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Time To Take On Kim Jong Un
Workers remove a poster-banner for 'The Interview' from a billboard in Hollywood, California, December 18, 2014 a day after Sony announced was cancelling the movie's Christmas release due to a terrorist threat. (Michael THURSTON/AFP/Getty Images)

Time To Take On Kim Jong Un

Harold Furchtgott-Roth

North Korean leader Kim Jong Un imitates Adolf Hitler in all but scale. He imprisons all who live in his prison state. He has taken countless innocent lives. In the past week, he has violated the privacy of myriads of Americans, stolen intellectual property with impunity, and threatened the world with ferocious acts.

Arguably, North Korea and its thug leader have launched the largest direct attack on America since 9/11. For his crimes, Kim Jong Un garnered remarkably little reaction until Sony decided not to release its film The Interview after theaters balked at showing it. Rather than defend Americans under attack and in distress, our government has done little or even worse by blaming the victim. President Obama went so far as to say “I wish they had spoken to me first,” as if corporations should check with the President before making corporate decisions. In a fascist state, corporate executives check with the government first. In America, they do not.

Perhaps the worst damage from Kim Jong Un is that he has revealed America to be a lesser country than we thought we were, and certainly a lesser country than we should be. By that, I do not mean that our cyber-security systems are less robust than we thought. Perhaps they are less robust, but that alone would not make America a lesser country. We would simply pull ourselves up, develop better cyber-security, and move forward. Rather, it is our reaction to a brutal attack against ourselves that leaves us short.

Stealing and revealing private emails is a crime. Rather than be horrified by the breach of privacy, we are titillated by reading private emails, published widely by otherwise reputable publishers. Instead of recoiling from Kim Jong Un, we eagerly benefit from his crime. When we benefit from his crime, Kim Jong Un wins, and America loses.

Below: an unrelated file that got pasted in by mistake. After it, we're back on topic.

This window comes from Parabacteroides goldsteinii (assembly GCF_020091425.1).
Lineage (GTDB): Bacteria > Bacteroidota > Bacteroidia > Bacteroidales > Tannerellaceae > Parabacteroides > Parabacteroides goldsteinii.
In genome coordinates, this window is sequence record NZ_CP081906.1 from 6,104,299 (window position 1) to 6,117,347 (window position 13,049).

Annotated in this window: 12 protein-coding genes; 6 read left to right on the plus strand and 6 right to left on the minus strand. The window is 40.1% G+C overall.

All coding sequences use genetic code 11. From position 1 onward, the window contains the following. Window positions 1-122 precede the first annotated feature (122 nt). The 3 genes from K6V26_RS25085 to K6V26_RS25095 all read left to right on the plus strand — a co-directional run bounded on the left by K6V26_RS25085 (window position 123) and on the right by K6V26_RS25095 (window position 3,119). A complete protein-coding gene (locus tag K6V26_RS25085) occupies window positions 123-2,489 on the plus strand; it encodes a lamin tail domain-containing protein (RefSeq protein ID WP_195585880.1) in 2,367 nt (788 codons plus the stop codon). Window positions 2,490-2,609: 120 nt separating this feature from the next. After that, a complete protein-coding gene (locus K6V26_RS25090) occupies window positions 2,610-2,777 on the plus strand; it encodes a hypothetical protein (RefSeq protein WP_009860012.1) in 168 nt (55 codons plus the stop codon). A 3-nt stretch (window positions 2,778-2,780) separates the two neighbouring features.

Similarly, stealing and disseminating intellectual property is a crime. All too many Americans have chased down the criminals with the stolen goods, eager to share in the loot. Sony had much of its intellectual property stolen. No public outrage ensued. No politicians vowed revenge. When we accept his crime, Kim Jong Un wins, and America loses.

To add insult to injury, Kim Jong Un’s minions issued threats that any entity distributing the film The Interview would suffer dire consequences. Rather than offering soothing words such as “Keep Calm and Carry On,” our government gave credence that the threat from the North Korean criminals should be taken seriously. Overnight, no business would distribute The Interview. When we cower before his crime, Kim Jong Un wins, and America loses.

To show how weak we have become, our government reportedly has sought help from China to thwart North Korea’s Internet-based terrorism. The irony is precious. America is supposedly the land of network neutrality, of an open Internet, where no Internet site can lawfully be blocked. But in a world in which evil lurks, an Open Internet is an invitation for evil to spread. Rather than fight evil on the Internet with all of strength and virtue that is America, we turn to the country that administers the most closely government-controlled Internet in the world—China. It is as if to say that an open Internet cannot defeat Kim Jong Un, but a closed Internet can.

The Wall Street Journal recently suggested that the federal government should buy the rights to The Interview from Sony and put the film in the public domain online. I have a different idea: Sony should sell the rights to the highest private bidder. If that bidder has any sense, she will let any politician license the film to be shown at political gatherings around America.

Americans long to hear a politician willing to take a stand against Kim Jong Un and all of his evil actions. They want to hear a politician saying that stealing and disseminating emails and intellectual property is wrong, rather a source of amusement. Americans would pay to hear a politician declaring that cowering in fear of North Korea is wrong. Americans yearn to hear a politician say that America does not desperately need the help of China to thwart North Korea.

In 1940, the Three Stooges, Charlie Chaplin, and others produced movies caricaturing Adolf Hitler. Some politicians at the time no doubt thought it unwise to annoy the tyrant. But accommodating evil is never a good strategy. Not in 1940. Not today. Kim Jong Un has through his crimes attacked America and brought us low in ways that we do not yet fully understand. It is time to fight back.

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